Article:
The Economic Consequences of the Gulf War

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Routledge, 2005 M10 26 - 204 pages

The Iran-Iraq War were one of the longest and most devastating uninterrupted wars amongst modern nation states. It produced neither victor nor vanquished and left the regimes in both countries basically intact. However, it is clear that the domestic, regional and international repercussions of the war mean that 'going back' is not an option. Iraq owes too much to regain the lead it formerly held in economic performance and development levels. What then does reconstruction mean?

In this book, Kamran Mofid counteracts the scant analysis to date of the economic consequences of the Gulf War by analysing its impact on both economies in terms of oil production, exports, foreign exchange earnings, non-defence foreign trade and agricultural performance. In the final section, Mofid brings together the component parts of the economic cost of the war to assign a dollar value to the devastation.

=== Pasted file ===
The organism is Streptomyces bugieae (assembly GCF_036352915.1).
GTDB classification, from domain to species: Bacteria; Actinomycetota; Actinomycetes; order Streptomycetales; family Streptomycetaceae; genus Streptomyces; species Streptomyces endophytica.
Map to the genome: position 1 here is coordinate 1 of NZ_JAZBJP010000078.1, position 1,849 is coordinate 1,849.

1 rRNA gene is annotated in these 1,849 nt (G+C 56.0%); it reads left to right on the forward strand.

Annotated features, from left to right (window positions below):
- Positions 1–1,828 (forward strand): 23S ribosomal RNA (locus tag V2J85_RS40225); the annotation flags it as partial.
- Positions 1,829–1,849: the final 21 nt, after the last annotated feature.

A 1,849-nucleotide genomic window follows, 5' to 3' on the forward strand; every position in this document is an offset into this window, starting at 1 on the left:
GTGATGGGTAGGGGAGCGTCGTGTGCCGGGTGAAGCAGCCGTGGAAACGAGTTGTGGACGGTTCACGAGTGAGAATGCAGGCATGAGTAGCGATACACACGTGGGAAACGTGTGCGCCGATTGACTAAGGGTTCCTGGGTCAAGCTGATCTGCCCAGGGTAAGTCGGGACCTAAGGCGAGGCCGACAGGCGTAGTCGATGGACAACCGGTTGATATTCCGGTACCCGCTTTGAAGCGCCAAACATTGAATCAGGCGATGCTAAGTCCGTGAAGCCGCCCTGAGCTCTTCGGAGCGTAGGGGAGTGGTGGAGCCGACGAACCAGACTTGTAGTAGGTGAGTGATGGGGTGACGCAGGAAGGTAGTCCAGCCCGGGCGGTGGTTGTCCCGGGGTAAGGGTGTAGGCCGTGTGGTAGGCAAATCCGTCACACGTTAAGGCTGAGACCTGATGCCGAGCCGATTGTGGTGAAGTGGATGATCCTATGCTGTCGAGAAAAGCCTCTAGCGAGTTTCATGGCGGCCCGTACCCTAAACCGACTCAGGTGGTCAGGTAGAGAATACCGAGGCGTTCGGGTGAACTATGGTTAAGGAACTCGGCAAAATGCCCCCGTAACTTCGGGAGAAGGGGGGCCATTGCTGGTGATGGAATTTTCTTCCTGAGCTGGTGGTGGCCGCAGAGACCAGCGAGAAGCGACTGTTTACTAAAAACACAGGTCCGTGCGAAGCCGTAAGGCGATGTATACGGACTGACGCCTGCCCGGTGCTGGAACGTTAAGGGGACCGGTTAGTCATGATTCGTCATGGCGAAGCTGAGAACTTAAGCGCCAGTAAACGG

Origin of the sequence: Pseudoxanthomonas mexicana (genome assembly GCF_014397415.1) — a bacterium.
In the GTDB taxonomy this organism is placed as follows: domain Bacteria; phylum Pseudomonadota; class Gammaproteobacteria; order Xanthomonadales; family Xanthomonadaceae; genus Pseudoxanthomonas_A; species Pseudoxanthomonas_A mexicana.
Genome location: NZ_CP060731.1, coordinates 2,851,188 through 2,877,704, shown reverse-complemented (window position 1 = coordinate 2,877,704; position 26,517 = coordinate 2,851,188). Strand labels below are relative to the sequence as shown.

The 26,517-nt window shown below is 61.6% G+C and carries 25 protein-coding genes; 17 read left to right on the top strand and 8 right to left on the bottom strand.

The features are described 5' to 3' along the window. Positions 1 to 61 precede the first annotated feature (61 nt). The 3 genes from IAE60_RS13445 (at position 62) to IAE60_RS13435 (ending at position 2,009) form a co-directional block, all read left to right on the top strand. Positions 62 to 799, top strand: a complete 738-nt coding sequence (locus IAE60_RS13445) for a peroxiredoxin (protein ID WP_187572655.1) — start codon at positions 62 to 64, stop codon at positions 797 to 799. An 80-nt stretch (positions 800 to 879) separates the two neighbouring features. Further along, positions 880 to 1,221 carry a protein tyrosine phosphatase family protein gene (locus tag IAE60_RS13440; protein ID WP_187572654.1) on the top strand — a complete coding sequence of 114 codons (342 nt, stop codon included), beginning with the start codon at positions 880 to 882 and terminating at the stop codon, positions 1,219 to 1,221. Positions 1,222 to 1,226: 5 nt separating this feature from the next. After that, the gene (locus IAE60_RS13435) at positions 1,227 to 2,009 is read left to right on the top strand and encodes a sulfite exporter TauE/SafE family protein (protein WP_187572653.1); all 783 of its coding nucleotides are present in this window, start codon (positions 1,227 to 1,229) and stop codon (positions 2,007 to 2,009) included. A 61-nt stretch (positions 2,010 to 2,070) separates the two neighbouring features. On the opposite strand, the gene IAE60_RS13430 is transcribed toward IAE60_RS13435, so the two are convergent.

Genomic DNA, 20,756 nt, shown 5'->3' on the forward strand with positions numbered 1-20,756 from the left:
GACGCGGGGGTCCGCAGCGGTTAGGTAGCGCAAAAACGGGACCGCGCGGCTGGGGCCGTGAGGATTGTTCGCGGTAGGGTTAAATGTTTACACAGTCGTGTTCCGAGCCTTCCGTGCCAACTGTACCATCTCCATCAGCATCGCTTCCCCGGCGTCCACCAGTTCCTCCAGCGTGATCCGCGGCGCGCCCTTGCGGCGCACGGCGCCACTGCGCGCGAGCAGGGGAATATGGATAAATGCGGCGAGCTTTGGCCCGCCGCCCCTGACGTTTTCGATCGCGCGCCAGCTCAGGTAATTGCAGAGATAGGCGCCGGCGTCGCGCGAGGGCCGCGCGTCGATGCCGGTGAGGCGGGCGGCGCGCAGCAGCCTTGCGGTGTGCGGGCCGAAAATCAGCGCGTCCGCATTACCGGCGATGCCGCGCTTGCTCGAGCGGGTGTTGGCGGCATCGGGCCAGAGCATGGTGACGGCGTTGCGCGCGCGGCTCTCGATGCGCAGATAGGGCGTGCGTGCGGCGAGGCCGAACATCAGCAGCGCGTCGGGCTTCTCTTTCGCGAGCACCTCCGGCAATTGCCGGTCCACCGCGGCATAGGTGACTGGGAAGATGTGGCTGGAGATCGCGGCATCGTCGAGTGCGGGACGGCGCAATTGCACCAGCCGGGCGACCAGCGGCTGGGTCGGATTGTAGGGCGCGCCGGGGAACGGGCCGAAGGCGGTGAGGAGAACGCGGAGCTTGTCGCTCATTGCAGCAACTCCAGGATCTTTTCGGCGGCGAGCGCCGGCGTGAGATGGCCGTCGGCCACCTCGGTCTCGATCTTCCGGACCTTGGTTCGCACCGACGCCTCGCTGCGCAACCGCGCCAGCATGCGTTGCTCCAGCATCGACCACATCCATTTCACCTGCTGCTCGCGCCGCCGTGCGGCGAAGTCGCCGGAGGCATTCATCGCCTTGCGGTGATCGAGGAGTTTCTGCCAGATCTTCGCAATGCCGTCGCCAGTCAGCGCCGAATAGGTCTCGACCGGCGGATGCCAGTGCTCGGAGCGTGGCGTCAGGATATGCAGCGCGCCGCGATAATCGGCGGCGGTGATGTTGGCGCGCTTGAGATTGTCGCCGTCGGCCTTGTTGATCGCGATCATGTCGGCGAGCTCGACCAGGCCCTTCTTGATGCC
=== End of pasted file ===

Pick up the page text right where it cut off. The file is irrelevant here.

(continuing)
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Contents

the analysis of the economic consequences
2-3
an economic analysis
1964
The political economy of military expenditure in Iran during the
1977
an economic analysis
1977
The political economy of military expenditure in Iraq during the
1978
The IranIraq war and the arms trade
1978
The impact of the war on the military expenditure and arms imports of Saudi Arabia and Kuwait
1984
the assignment of a dollar value September
1985
1980August
1986
Conclusion
1995
Appendix
2008
Notes
2011
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